A group of geologists, led by Thomas Knott of the University of Leicester, UK, publishing in the journal Geology, have found evidence of previously unrecognized super-eruptions from the Yellowstone “hot spot.”3 The science team examined the trail of volcanism across Nevada and Idaho that ends in Wyoming and found two massive eruptions that occurred prior to any known eruption in Yellowstone National Park.3
Volcanic eruptions are measured on the Volcanic Explosivity Index (VEI) and reported in numbers similar to earthquake magnitudes.5 But these indices are completely different, like apples and oranges, as they say. The Mount St. Helens eruption in 1980 was about a 5.0 on the VEI, which bases its value on the height of the ash cloud and the extent of the lava and ash deposits.5 VEI is a logarithmic scale like the modified Richter earthquake scale, so an 8.0 is 1,000 times more explosive compared to a 5.0.5
The authors described their findings:
Each generated huge and unusually hot pyroclastic density currents that sterilized extensive tracts of Idaho and Nevada in the United States. The ca. 8.99 Ma [million years ago] McMullen Creek eruption was magnitude 8.6, larger than the last two major eruptions at Yellowstone (Wyoming). Its volume exceeds 1700 km3 [408 cubic miles], covering ≥12,000 km2[4600 square miles]. The ca. 8.72 Ma Grey’s Landing eruption was even larger, at magnitude of 8.8 and volume of ≥2800 km3 [672 cubic miles]. It covers ≥23,000 km2 [8900 square miles] and is the largest and hottest documented eruption from the Yellowstone hotspot.3
In fact, they found that the Grey’s Landing eruption was 30% larger than any of the later eruptions of the Yellowstone hot spot.5 Lead author Thomas Knott added,
The Grey's Landing super-eruption … is one of the top five eruptions of all time. [It] enameled an area the size of New Jersey in searing-hot volcanic glass that instantly sterilized the land surface. Particulates would have choked the stratosphere, raining fine ash over the entire United States and gradually encompassing the globe.5
Creation scientists disagree with the assigned ages, but the relative dates place these two eruptions during the deposition of Miocene rocks, part of the receding phase of the Flood.4 In addition, the scientists counted at least four other super-eruptions in the Miocene for a total of six super-eruptions.5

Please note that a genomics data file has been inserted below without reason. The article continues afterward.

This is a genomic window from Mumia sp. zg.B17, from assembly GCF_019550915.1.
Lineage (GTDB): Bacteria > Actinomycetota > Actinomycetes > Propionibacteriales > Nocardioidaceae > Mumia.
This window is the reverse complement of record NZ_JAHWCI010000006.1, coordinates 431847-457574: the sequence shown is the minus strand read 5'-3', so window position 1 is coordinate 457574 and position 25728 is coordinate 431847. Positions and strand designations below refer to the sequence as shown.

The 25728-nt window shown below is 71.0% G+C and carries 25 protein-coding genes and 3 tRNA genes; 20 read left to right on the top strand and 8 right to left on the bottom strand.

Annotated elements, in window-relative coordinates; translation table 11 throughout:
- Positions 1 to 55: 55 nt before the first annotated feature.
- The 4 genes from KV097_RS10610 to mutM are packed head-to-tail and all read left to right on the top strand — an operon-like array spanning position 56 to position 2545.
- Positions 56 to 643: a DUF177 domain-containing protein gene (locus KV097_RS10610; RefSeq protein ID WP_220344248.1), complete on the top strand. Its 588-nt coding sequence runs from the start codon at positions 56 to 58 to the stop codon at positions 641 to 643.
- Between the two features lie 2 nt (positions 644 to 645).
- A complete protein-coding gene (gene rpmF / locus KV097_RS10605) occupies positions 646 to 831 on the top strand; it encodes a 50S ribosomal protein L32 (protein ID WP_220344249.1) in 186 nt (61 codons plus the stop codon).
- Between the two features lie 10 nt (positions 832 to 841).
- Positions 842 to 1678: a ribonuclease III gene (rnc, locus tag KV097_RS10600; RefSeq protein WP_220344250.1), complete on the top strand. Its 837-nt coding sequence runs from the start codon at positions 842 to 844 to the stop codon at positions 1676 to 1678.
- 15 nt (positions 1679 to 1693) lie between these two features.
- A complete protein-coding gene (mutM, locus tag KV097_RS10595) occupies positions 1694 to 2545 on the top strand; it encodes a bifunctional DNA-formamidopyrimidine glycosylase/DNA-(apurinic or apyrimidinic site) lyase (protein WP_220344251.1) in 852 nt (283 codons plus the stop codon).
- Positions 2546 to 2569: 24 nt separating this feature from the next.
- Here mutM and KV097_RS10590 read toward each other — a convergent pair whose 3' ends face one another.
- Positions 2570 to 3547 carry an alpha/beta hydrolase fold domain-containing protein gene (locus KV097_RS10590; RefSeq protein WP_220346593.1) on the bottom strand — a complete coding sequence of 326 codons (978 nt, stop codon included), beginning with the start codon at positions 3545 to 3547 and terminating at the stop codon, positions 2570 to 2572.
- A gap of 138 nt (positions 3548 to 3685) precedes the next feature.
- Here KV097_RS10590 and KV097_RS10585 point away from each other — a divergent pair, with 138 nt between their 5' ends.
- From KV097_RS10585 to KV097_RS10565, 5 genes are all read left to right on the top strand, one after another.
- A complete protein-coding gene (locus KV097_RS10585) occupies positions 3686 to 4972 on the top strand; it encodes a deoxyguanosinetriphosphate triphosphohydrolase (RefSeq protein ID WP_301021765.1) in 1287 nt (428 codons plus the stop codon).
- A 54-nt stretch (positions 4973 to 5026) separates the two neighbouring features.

However, their data show a steady decline in size and frequency of the eruptions toward more modern times.3 “It seems that the Yellowstone hotspot has experienced a three-fold decrease in its capacity to produce super-eruption events. This is a very significant decline,” Knott said.
The science team concluded, “Together, these features indicate that the hotspot activity may be waning.”3
These results match perfectly with what we had earlier concluded.2 Super-eruptions from the Yellowstone hot spot were all part of the devastation of the Flood year.4 We are not surprised that this type of highly explosive activity has diminished toward the present, and it likely has ceased for good. There is no need to fear or expect another super-eruption at Yellowstone today. The Flood and its supervolcanic activity ended about 4,400 years ago. These eruptions were an important part of God’s plan for the post-Flood world. Yellowstone contributed greatly to the cooling of the Earth and the onset of the Ice Age after the Flood, another one-time event.
1. Liberatore, S. 2020. Huge chunk of Yellowstone National Park ‘breathing’ in and out due to trapped magma. London Daily News. Posted on dailymail.co.uk March 20, 2020, accessed June 10, 2020.
2. Clarey, T. 2020. Yellowstone Supervolcano Unlikely to Blow. Creation Science Update. Posted on ICR.org March 27, 2020, accessed June 9, 2020.
3. Knott, T. R., et al., 2020, Discovery of two new super-eruptions from the Yellowstone hotspot track (USA): Is the Yellowstone hotspot waning? Geology. DOI: 10.1130/G47384.1
4. Clarey, T. 2020. Carved in Stone. Dallas, TX: Institute for Creation Research.
5. Specktor, B. Newly discovered Yellowstone eruption is one of 'top 5 eruptions of all time'. LiveScience. Posted on LiveScience June 6, 2020, accessed June 10, 2020.
*Dr. Clarey is Research Associate at the Institute for Creation Research and earned his doctorate in geology from Western Michigan University.